Bailed-out lender Royal Bank of Scotland has been fined 28.6 million pounds ($43 million) for illegally sharing loan pricing details with rival Barclays , Britain's Office of Fair Trading said on Tuesday.

The OFT said it had imposed the fine, the first it has ever levied on a bank, because RBS executives gave their counterparts at Barclays information on how they priced loans to firms such as accountants and lawyers.

There is evidence Barclays used the information to set its own prices, but the bank escaped a fine because it reported the matter to the OFT, the watchdog said.

Any company that discloses confidential future pricing information to its competitors risks a substantial penalty, said Ali Nikpay, the OFT's senior director of cartels and criminal enforcement.

It is important that companies operating in the UK understand the seriousness of such conduct and ensure effective competition compliance throughout their organization.

RBS and Barclays are the leading providers of loans to professional services firms in Britain.

RBS, 84 percent state-owned after receiving a taxpayer-funded bailout at the height of the banking crisis, said the price sharing was a deeply regrettable and isolated case.

We have cooperated fully with the OFT throughout and have introduced stringent additional competition law training to ensure that this unacceptable behavior does not happen again, RBS said, adding that of the two employees involved, one had left the bank, while the other faced suspension.


The OFT said the price-sharing took place between October 2007 and February or March 2008, 10 months before the British government was forced effectively to nationalize RBS in order to prop it up in the wake of the credit crunch.

The timing of the infringement in the early months of the credit crunch demonstrates the heightened danger of cartel practices during difficult trading times, said Dr Andreas Stephan, an expert in competition law at the University of East Anglia.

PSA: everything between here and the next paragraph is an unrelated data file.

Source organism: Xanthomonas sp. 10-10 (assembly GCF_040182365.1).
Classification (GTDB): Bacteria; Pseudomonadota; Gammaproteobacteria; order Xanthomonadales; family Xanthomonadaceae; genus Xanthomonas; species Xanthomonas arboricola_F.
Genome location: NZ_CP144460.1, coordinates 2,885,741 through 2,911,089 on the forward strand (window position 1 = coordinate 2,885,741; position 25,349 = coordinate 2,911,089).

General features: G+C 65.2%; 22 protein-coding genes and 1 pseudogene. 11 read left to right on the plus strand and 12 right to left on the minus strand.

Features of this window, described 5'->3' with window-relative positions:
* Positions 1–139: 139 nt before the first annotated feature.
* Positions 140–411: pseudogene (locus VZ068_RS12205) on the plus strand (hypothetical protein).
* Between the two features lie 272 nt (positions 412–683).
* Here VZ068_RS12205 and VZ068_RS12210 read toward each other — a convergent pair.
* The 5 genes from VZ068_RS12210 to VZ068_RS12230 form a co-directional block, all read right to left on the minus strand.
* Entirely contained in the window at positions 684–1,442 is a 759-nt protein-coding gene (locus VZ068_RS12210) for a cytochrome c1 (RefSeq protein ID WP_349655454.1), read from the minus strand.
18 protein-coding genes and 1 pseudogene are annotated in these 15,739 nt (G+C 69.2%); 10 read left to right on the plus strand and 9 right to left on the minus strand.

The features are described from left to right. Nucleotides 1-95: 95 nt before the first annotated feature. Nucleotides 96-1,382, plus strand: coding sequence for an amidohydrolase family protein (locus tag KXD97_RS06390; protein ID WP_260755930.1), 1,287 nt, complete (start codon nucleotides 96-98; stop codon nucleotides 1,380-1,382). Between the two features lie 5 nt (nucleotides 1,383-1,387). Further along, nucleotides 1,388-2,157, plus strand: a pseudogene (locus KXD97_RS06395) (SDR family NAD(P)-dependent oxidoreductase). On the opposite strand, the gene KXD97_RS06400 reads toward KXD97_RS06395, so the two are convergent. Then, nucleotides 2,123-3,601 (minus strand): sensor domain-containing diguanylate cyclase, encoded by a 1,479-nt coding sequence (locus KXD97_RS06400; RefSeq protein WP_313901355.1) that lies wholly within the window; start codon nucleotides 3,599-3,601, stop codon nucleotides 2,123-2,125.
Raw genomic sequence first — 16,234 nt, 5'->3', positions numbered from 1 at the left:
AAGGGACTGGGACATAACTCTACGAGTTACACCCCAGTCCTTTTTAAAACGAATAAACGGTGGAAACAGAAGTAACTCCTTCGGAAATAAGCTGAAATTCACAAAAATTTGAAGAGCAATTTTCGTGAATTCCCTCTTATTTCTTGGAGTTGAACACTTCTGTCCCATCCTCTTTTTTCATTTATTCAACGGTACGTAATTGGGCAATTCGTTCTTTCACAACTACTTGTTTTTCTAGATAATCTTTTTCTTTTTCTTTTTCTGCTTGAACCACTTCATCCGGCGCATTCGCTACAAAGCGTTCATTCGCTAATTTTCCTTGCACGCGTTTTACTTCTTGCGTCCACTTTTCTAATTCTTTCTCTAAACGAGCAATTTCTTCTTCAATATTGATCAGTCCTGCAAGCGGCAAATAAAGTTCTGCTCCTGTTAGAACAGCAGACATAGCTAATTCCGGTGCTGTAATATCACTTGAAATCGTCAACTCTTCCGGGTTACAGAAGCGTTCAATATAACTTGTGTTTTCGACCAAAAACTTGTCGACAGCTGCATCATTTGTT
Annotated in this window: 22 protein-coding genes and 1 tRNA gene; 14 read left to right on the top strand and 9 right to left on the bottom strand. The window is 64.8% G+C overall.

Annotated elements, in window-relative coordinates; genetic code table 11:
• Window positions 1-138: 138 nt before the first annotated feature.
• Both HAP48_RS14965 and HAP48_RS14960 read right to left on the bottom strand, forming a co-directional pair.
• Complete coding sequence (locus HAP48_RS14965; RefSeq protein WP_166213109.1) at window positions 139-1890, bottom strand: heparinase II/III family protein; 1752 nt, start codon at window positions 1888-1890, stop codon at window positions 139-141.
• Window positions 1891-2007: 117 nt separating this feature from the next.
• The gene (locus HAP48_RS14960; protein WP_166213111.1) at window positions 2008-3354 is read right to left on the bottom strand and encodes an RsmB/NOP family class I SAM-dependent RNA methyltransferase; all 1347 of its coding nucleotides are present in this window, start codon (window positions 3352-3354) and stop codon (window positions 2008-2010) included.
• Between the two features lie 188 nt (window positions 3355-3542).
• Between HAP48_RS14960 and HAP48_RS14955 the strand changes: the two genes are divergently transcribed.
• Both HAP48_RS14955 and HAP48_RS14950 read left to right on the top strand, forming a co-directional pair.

The OFT is absolutely right to impose a significant, if not unprecedented fine on an apparently serious breach of competition law.

Barclays said it called in the OFT in March 2008 after it discovered that some executives in its professional services banking team had been unilaterally approached from outside Barclays in a manner which we regarded as inappropriate.

The OFT's investigation did not go beyond the professional services banking division, Barclays added.

The fine from the OFT, tasked with protecting consumers from anti-competitive corporate behavior, comes as Britain's financial regulator, the FSA, is conducting its biggest ever investigation into insider trading on the stock market.

RBS's fine was reduced from 33.6 million pounds because the bank admitted breaking the law and agreed to cooperate with investigators, the OFT said.

The watchdog has the power to fine companies up to 10 percent of their turnover for breaches of competition law, but has a policy of showing leniency toward companies who report their wrongdoing.

The biggest fine the OFT has ever applied to a single company is the 121.5 million pound penalty it slapped on British Airways for price fixing in August 2007.

Two years ago, it imposed a 132.3 million pound fine on tobacco company Gallaher and five retailers.

At 1450 GMT, shares in Barclays were down 2.5 percent and RBS shares were 3.3 percent lower, while the FTSE 100 share index was flat.

(Editing by Rupert Winchester)